Rise of the independents
Harka Sampung was a migrant worker in the arid mountains of Afghanistan. He dreamt of returning to Dharan’s lush forests to uplift his hometown. The main parties did not give him the time of day, the media ignored him.
He persevered, showing he meant business. He was always there, draped in Nepal’s national flag to remove garbage, manage bus schedules, and improve water supply to neighbourhoods. Citizens took notice, his dedication and integrity went viral on social media, and he was elected mayor.
Now, the national media cannot have enough of Mayor Sampung. Together with new independent candidates in Kathmandu, Dhangadi and other municipalities across the land, their message is clear — you do not need a ticket from a political party anymore to be elected.
Still, the future is a challenge. The multiple crises these cities face took a long time to accumulate. It is the result of structural failures in governance over decades.
Problems like solid waste management, air pollution, toxic rivers, lack of water, decrepit roads cannot be solved overnight. But public expectation of these mayors from the public is high, and the main parties are waiting to prove them failures.
The wins of Harka Sampang in Dharan, Balen Shah in Kathmandu and Gopal Hamal in Dhangadi were natural, almost predictable. Public disenchantment with the established parties was so great that many defied the traditional vote blocks they commanded.
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Even since the Panchayat and the constitutional monarchy days, Kathmandu is used to expressing its disapproval of the status quo by casting ‘protest votes’ for unlikely or upstart candidates. By electing Balen Shah and Harka Sampung, voters were also rejecting the other choices, ignoring party loyalty or ethnicity as ballot criteria.
The local election campaign and reaction to results showed two types of disillusionment: political leaders within parties like the NC being convinced that their leaders took the wrong turn and undermined their party, and candidates not affiliated to any party that cashed in on the non-performance of established parties.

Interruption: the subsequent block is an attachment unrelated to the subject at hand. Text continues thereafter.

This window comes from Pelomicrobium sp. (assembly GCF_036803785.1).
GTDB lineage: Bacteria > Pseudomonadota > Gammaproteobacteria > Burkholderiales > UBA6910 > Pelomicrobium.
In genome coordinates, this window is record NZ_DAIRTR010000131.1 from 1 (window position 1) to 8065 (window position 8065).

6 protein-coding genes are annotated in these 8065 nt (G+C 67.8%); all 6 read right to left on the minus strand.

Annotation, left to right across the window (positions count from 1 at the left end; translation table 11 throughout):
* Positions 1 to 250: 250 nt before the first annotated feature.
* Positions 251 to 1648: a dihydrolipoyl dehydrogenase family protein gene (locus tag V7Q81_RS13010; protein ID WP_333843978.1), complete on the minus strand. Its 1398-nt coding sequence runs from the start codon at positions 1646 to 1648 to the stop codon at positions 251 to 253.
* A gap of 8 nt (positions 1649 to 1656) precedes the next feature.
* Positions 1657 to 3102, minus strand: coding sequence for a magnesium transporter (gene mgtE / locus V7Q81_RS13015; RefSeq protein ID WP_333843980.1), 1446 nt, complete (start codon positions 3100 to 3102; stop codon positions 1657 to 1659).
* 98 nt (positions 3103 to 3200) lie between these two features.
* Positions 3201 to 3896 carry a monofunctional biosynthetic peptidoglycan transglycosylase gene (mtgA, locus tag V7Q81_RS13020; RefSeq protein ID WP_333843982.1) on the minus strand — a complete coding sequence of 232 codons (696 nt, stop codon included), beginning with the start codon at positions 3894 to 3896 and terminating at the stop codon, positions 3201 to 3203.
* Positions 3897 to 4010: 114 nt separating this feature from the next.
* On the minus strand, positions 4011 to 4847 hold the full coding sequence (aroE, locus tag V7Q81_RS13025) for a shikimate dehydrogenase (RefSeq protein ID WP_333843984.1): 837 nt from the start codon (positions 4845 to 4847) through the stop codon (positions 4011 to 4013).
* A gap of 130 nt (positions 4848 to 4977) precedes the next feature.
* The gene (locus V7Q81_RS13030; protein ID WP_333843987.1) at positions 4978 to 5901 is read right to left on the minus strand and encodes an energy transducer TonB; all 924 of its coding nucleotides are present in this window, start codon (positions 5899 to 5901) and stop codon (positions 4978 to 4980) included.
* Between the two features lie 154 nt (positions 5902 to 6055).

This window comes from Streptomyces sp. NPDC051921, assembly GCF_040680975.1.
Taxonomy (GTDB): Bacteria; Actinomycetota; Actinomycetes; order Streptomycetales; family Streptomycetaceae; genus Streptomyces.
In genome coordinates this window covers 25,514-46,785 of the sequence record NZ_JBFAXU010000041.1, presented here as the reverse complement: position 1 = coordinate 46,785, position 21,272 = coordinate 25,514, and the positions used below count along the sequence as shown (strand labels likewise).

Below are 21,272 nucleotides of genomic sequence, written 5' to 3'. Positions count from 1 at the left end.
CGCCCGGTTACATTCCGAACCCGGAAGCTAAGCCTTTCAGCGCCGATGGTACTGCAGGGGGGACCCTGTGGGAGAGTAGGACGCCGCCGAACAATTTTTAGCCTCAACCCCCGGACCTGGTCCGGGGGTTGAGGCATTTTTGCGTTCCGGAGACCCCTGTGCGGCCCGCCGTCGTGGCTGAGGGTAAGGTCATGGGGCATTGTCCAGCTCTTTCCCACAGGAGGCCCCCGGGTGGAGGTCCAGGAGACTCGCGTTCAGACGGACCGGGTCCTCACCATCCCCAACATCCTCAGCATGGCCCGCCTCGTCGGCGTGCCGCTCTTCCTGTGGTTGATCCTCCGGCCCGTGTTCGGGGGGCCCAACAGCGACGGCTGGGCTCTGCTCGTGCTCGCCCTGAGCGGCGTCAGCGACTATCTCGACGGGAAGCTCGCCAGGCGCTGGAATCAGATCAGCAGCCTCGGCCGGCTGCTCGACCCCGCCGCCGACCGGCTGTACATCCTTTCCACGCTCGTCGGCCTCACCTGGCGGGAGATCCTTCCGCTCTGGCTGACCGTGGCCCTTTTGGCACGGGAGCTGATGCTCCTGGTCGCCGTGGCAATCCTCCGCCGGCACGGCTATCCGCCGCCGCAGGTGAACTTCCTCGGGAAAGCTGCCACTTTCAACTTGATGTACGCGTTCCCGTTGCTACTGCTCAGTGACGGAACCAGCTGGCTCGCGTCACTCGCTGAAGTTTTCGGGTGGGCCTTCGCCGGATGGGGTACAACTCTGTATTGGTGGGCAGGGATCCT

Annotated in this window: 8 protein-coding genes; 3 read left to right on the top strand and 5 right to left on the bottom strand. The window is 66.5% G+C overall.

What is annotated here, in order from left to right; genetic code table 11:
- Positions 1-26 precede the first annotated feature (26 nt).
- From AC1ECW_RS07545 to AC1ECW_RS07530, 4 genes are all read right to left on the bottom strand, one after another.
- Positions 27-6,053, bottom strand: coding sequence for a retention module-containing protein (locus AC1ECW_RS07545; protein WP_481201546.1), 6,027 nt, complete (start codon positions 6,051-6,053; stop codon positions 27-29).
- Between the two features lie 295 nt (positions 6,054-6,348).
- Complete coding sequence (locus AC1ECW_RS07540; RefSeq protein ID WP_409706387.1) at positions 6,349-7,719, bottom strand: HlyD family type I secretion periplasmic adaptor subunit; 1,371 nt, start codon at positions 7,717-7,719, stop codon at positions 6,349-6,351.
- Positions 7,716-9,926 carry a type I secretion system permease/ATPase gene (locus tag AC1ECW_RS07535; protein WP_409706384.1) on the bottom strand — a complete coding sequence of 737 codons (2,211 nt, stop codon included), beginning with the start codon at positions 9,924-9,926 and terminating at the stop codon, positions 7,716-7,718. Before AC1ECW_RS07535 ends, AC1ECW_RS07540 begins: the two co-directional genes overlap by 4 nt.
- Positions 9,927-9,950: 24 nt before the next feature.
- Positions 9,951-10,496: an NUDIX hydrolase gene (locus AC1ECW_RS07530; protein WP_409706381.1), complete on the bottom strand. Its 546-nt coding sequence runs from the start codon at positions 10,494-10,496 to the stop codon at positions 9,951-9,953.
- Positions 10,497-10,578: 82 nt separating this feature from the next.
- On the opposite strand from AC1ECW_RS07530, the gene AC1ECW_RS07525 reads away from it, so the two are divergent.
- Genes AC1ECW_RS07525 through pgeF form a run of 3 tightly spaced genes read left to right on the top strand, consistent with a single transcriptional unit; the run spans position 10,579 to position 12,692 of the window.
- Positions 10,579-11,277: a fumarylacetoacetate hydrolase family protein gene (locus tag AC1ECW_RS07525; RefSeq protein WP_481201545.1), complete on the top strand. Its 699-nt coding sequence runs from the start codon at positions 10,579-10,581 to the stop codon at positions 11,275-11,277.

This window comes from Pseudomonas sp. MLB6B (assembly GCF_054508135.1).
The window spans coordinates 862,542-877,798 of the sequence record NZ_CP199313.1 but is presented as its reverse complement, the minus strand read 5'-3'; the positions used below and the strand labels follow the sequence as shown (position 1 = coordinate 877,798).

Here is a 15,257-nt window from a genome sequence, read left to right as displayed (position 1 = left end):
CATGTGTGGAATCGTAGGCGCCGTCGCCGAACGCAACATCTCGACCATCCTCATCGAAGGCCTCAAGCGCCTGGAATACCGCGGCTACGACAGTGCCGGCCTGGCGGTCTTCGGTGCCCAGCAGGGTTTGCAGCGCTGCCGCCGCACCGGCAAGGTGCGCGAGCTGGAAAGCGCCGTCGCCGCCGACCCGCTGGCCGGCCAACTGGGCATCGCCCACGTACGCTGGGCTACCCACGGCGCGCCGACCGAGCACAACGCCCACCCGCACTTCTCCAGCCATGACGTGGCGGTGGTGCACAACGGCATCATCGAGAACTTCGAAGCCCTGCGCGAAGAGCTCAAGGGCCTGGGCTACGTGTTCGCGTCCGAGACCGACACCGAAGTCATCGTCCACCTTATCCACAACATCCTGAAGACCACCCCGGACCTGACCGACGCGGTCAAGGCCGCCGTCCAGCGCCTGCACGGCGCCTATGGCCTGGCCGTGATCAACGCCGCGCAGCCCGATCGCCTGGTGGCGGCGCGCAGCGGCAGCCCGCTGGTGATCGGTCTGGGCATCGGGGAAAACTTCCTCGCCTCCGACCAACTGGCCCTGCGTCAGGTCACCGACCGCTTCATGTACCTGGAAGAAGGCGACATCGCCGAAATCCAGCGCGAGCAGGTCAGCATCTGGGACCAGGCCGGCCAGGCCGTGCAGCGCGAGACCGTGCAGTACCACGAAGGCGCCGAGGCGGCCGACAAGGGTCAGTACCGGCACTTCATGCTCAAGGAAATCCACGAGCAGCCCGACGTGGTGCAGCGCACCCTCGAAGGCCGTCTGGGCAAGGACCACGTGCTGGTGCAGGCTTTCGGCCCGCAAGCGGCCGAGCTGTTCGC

What the independents have shown is that a candidate no longer needs a party ticket to contest and win elections — at least for local governments.
Balen Shah has got all the media spotlight, but there are many other municipalities across the country where independents have won because they convinced voters that they can deliver better services.
Public opinion surveys in the past have repeatedly shown that at the urban or municipal level, most voters do not care which party a candidate is from as long as they show a capacity to tackle every-day problems of city life.
How these three independents as well as other municipal chairs and deputies handle the mountains of mess they have inherited from predecessors will be evident in the months ahead, especially as mainstream parties lock horns again in the run-up to federal and provincial elections in November.
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Already, there is talk within the Nepali Congress (NC) that the party paid a price for supporting Maoist-Centre and CPN Unified Socialist candidates. A rough calculation shows that the NC may have actually won more than 400 of the 753 municipal posts if it had fielded its own candidates instead of backing those from coalition partners.
Maoist and Unified Socialist wins in cities like Bahartpur, Pokhara and Hetauda put those two parties in a strong position for national polls in November. Now, there is talk of the Communist parties forging another electoral alliance for federal and provincial elections to undercut the Congress.
Despite the relatively good job she has done in Bharatpur, it is questionable if Renu Dahal would have been re-elected without Congress votes. Despite coming second in the municipal counts, the opposition UML did so despite having to run against five parties.
What Balen Shah, Harka Sampung, Gopal Hall and others are selling is the hope of Nepalis everywhere for better governance. They won because they promised proven delivery. Most candidates from the big parties have nothing to show for themselves.
The mayors who got re-elected in Bhaktapur, Lalitpur, were rewarded for their performance over the past five years. In the end, that is what democracy is all about, and we need to scale that up to a national level.
Looking at November, the Congress can benefit from the split in the Communist vote, but only if the coalition is intact and the left does not unite. If they do not learn from the rise of the independents, they could suffer a collective setback.
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